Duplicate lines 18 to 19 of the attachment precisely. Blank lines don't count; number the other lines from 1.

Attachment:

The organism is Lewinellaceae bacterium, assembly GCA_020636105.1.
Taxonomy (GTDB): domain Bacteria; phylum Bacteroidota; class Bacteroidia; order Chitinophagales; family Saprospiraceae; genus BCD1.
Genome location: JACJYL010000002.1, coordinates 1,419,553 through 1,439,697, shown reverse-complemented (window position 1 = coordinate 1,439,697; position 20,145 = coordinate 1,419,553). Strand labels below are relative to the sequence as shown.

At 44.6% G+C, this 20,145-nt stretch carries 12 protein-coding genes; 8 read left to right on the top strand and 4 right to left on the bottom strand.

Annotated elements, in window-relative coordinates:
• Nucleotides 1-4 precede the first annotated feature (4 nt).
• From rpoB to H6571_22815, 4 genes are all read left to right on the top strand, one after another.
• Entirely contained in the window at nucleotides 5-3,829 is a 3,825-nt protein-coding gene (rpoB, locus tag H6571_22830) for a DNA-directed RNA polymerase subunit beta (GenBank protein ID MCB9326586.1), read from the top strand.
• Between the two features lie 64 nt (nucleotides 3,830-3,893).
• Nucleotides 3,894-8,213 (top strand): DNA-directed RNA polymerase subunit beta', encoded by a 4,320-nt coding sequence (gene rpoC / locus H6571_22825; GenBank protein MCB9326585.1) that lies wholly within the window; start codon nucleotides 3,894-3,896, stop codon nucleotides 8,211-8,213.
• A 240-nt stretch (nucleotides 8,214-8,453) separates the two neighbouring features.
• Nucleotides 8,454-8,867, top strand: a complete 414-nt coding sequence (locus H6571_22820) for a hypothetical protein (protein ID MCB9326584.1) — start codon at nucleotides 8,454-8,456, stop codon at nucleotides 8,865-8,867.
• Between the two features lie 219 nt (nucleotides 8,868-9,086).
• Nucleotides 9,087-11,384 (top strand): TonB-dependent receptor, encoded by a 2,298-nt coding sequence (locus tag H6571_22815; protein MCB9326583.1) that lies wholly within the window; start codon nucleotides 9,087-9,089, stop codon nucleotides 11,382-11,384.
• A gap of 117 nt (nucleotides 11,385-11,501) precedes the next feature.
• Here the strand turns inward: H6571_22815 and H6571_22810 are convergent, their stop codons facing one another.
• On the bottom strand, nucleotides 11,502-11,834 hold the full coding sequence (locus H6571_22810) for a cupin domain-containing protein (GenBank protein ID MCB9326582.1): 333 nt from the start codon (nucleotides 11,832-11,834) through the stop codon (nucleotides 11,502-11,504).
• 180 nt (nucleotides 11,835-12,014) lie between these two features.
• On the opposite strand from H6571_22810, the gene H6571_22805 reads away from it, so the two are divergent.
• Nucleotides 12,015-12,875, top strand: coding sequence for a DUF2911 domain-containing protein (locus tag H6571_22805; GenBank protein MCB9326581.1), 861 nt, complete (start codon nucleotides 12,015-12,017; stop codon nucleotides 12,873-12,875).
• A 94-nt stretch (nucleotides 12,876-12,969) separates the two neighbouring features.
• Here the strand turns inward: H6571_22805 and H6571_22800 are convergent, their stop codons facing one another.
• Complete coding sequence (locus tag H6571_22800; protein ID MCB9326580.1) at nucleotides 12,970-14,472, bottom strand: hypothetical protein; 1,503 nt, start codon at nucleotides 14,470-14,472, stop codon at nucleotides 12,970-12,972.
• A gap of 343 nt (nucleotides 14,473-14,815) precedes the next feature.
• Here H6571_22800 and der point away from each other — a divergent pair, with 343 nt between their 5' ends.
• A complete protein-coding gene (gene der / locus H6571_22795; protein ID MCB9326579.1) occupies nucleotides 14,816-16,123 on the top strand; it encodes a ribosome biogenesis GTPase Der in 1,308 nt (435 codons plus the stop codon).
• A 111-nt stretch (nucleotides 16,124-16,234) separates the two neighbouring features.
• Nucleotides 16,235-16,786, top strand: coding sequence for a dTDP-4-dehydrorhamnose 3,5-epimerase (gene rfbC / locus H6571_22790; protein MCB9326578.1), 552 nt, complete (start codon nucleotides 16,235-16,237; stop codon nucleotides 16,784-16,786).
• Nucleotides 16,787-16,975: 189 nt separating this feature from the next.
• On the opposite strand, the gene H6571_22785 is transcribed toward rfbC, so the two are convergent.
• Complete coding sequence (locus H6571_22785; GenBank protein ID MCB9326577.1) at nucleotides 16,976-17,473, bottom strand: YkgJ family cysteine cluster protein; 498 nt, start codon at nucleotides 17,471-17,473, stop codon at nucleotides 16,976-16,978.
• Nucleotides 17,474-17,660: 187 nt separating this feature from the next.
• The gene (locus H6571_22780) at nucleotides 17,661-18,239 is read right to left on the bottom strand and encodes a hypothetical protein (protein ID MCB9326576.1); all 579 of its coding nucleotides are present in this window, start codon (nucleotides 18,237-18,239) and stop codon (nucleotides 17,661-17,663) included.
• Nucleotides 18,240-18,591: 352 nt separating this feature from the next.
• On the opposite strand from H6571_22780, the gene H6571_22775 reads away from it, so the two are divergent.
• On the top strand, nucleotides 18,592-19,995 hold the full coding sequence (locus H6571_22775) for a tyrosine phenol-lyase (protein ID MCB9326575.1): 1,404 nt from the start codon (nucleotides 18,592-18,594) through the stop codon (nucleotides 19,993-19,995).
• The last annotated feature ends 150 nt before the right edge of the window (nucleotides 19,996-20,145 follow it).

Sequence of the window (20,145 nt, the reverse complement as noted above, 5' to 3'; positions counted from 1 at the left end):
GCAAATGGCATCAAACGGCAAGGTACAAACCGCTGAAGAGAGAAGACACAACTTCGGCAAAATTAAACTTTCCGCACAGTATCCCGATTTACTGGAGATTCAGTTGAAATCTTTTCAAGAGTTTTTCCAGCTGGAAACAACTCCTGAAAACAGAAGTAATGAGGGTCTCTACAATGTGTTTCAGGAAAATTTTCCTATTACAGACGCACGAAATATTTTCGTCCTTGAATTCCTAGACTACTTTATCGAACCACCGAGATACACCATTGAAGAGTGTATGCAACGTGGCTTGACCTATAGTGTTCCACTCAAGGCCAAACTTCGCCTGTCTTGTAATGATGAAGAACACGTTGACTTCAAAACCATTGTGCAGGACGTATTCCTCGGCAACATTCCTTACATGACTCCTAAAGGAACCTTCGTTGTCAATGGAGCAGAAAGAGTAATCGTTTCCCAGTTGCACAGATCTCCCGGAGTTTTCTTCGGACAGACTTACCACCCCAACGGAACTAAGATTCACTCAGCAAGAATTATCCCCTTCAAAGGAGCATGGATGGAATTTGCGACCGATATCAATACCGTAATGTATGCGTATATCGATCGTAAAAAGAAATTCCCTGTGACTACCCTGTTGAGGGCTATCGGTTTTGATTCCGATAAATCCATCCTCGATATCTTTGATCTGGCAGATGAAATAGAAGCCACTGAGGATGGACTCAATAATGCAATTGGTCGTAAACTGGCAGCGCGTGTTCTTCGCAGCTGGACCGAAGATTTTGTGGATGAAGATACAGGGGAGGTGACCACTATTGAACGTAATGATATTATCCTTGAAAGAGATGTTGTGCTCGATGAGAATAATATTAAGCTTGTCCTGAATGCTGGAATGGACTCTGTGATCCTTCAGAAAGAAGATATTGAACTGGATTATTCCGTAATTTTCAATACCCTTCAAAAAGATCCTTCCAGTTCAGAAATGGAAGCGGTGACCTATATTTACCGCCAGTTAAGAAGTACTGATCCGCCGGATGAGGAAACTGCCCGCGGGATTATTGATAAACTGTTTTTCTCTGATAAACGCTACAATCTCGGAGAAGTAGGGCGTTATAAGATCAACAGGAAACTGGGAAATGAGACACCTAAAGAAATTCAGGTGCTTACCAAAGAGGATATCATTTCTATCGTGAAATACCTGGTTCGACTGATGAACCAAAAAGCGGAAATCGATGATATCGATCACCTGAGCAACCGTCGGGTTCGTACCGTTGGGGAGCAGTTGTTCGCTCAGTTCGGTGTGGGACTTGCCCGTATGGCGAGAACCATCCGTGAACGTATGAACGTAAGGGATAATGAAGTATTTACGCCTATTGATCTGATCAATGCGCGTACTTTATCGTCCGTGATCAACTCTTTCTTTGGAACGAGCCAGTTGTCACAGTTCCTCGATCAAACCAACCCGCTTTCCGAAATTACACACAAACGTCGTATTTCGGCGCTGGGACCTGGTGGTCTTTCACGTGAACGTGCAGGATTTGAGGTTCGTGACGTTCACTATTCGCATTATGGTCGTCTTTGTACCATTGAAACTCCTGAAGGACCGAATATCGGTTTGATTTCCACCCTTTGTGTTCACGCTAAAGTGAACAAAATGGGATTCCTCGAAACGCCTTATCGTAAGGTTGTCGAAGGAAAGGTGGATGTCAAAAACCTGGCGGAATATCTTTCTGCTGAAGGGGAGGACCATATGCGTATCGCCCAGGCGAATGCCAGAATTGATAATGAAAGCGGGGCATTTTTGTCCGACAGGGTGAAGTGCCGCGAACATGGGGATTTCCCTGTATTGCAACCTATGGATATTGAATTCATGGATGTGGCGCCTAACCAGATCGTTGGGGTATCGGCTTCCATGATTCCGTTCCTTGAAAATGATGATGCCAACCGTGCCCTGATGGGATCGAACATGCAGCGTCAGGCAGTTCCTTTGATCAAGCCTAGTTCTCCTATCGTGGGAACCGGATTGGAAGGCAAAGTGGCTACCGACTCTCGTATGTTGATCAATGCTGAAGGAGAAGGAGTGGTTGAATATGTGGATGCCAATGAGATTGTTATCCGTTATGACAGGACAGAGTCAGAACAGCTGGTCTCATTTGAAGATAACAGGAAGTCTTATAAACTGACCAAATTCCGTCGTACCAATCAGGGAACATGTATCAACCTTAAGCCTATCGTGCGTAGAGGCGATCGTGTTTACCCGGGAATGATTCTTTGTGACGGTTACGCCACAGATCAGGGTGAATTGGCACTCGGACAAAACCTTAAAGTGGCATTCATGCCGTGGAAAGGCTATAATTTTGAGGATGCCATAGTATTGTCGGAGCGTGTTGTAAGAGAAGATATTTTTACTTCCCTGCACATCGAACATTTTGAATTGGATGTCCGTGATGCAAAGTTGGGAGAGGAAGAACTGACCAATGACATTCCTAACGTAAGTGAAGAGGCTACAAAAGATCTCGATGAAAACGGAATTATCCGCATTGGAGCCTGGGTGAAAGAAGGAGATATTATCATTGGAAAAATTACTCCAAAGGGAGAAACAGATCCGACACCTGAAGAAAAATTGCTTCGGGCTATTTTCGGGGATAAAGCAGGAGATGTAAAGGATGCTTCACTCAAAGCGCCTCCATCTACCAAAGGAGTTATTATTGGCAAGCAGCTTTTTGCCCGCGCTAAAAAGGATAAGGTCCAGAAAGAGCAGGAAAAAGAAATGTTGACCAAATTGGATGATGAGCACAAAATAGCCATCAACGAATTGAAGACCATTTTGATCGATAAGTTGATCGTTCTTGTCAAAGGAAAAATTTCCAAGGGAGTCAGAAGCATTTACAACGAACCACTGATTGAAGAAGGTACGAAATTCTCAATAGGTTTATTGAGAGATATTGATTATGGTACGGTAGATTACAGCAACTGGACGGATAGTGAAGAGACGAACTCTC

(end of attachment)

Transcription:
• 180 nt (nucleotides 11,835-12,014) lie between these two features.
• On the opposite strand from H6571_22810, the gene H6571_22805 reads away from it, so the two are divergent.